Gov. Tim Pawlenty’s statement at the Conservative Political Action Conference that “God is in charge” made its way into the debate over funding General Assistance Medical Care yesterday when Rev. Grant Stevenson of St. Matthews Lutheran Church called the governor’s words “offensive.” But a day later, Pawlenty was continuing the rhetoric on CBN in an interview where he asserted George W. Bush would be vindicated by history, Barack Obama will be a one-term president, and that he’s not afraid of the tea party movement.
At a press conference – which preceded the failed attempt to override Pawlenty’s veto of legislation that would continue funding GAMC, which provides healthcare for Minnesota’s poorest – Stevenson had sharp words for Pawlenty (audio):
I’m concerned because they are feeling pressure… from a governor who has a speech to write that he wants to run around the country as he’s being elected president. And I’m not so sure he cares so much anymore about Minnesota and about the people who are here. And I have, actually, a personal request of the governor. Governor, please stop talking to us about God. The governor is going around saying, ‘God is in control.’ We elected you. We elected you to be taking decisions for this state, that will help everyone in this state – things that will lift up the poorest in this state. Don’t pass this off on God. That’s no God we’ve ever heard of. And please stop lecturing us about God. It’s offensive.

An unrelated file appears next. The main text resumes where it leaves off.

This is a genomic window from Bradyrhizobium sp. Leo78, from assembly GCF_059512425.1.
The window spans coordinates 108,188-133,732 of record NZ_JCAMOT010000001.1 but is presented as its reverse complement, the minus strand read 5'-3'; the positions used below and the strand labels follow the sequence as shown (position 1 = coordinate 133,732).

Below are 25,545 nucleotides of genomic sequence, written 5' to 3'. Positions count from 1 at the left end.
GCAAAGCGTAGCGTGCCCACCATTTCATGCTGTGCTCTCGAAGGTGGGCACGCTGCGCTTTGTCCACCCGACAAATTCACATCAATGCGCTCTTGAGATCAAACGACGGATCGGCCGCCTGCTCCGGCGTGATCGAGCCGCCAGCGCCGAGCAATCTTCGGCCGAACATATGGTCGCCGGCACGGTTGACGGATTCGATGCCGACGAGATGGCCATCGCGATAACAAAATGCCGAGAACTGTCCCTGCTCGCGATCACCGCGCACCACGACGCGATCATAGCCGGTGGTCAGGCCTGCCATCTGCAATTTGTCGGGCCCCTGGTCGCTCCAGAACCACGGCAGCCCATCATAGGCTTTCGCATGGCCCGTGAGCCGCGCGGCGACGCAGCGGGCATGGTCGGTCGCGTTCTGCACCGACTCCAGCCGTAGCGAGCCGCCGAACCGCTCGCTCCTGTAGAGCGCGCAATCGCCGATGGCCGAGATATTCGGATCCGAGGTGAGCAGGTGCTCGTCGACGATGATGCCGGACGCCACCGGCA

Then, as if on cue, Pawlenty took his speech to CBN’s David Brody show, where he repeated the “God’s in charge” rhetoric, then said he’s focusing on 2010 elections before deciding on a presidential run.
Here’s his response when asked if he agrees with Mitt Romney that “history will be kinder” to Bush:
I absolutely agree with those comments. I think President Bush was a leader with strong convictions, and he proposed big changes in entitlement programs and domestic programs. Unfortunately, the Congress – including, for a period of time, the Republican Congress – didn’t adopt those approaches. He’s also going to be defined, of course, by Iraq and the war on terror. I think he’s going to go down as a strong leader in history for that. We could end up with an Iraq that has a democratic government, that is reasonably secure in a very troubled region. If that turns out to be the future, I think he’s going to be remembered very fondly for that. And he also kept us safe. He was very aggressive, as was Vice President Cheney and the rest of the team, on taking it to the terrorists. And that served us well. In eight years since 9-1-1 there were no further attacks. And so I think he should get credit for that.